One of my very favorite holidays and thus personal annual
milestones is Thanksgiving. Not a religious experience just a major family
experience. As we sit around our Thanksgiving table as a ritual, we will go
around to all of the guests to hear what they are thankful for. For me personally it marks a chance to reflect
on another year that hopefully personally is still going strong, which I’m
happy to say this year it is. Now let’s look at it, as I also do, as a milestone
for the current year’s business.
This year has been strange and filled with nuances that made
everyone in our industry stop and try to put words to them. Remember when 2019
started we were in the midst of a government shutdown. We were having very
serious trade talks with China that has resulted in a year of exchanging tariffs.
All of us were trying to wade through January hoping that when the shutdown
dust settled and the trade talks and tariffs eased a bit, we would find the
foundation we all enjoyed through the preceding November. Would we have a
market that continued a robust transactional trajectory?
So, once the normal January lull that typically lasts the
first few weeks of the month were over, with an added extra week for the
government to reopen, what did we find? Well, I think we collectively found a
market that seemed to be missing the zest and zeal of 2018. We found a bit less
frenzy. What would come next with a market missing the frenzy? The good news
was and has been, a market that still maintained its balanced supply ratio as
well as a market that seemed to be maintaining its balanced residual loss rate.
Balance can still be used to describe our market.
The results in 2019 do not seem to have driven anyone back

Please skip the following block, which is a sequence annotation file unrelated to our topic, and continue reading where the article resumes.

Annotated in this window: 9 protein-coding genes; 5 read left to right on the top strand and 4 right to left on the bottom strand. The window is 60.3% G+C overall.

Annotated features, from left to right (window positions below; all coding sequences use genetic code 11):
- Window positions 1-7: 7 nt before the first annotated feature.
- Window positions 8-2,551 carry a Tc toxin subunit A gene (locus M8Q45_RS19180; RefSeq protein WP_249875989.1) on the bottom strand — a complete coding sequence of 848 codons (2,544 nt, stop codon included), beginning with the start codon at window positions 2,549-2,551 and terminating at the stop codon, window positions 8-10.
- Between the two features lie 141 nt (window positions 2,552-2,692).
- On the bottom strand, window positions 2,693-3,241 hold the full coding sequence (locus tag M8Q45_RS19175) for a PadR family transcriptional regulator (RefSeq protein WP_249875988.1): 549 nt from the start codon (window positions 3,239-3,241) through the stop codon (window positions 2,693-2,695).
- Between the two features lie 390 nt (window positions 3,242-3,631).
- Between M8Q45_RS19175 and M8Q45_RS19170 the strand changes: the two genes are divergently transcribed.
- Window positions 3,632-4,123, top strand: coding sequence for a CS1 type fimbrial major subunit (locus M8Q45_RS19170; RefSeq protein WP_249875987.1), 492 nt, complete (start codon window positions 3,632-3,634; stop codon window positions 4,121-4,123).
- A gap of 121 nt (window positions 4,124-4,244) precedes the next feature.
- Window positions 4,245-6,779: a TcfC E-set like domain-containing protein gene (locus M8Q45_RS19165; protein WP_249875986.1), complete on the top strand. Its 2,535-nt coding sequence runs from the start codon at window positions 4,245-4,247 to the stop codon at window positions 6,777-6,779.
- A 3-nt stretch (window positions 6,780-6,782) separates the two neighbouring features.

to the fence to sit and watch. We have not had any buyer call and put a project
on hold. We have not had sellers rethink transitions. That is all great news.
The weird part of the market this year is the loss of the frenzy. The result of
a frenzy from last year’s market being missing is what we as a group have been
trying to put into words. The number of days on the market for many planes has
been stretched out. Yet still within a reasonable range. Prices in many categories
have been adjusting slightly downward and a few market segments and price
points have slowed to a trickle in activity. A bit less demand and a bit more
Many of the older, lower-end planes that were being sought
after by either turboprop step-ups or first-time buyers have not enjoyed the
robust activity that they did in 2018. Several newer, higher-end planes have
slowed based on aggressive competition from the OEM’s. In fact, I have never
seen the OEM’s being as aggressive to not miss a deal. Typically, there seemed
to be enough activity for the pre-owned segment as well as the new. The
segments seldom collided like they have this year. That collision course has
caused corrections in the like-new pricing to create the needed differentiation
between the two segments.
So, with all the thankfulness still being a relevant sentiment,
what could be ahead? Guess what, November 21st could see another
government shutdown if budget negotiations are not completed and agreed to.
2020 is an election year. This phenomenon always puts a bit of pause into the
works. Continued impeachment talks could cause hesitation and consternation to
buyers and sellers. We as industry professionals need to be very careful to
focus ourselves and our clients on the positive. The high value of business
aircraft. The fact that the safety record is so high in our mode of
transportation and that new clean sheet entrants being offered by the OEM’s will
no doubt bring about larger inventories of young really nice aircraft. I feel
like we will all be touting the many things to be thankful for this time next
year. By the way, having recently returned home from this year’s NBAA-BACE in
Las Vegas and talking to so many of my clients and industry friends, I can definitely
say that spirits were high and moods were good. Those that I interacted with
are feeling very optimistic and thankful for another year of successes.
I hope everyone will enjoy a family dinner and celebration
and continue the tradition of honoring each other, our families, and our
friends. The only problem for me is it seems Thanksgiving comes around quicker
each year. Happy Thanksgiving!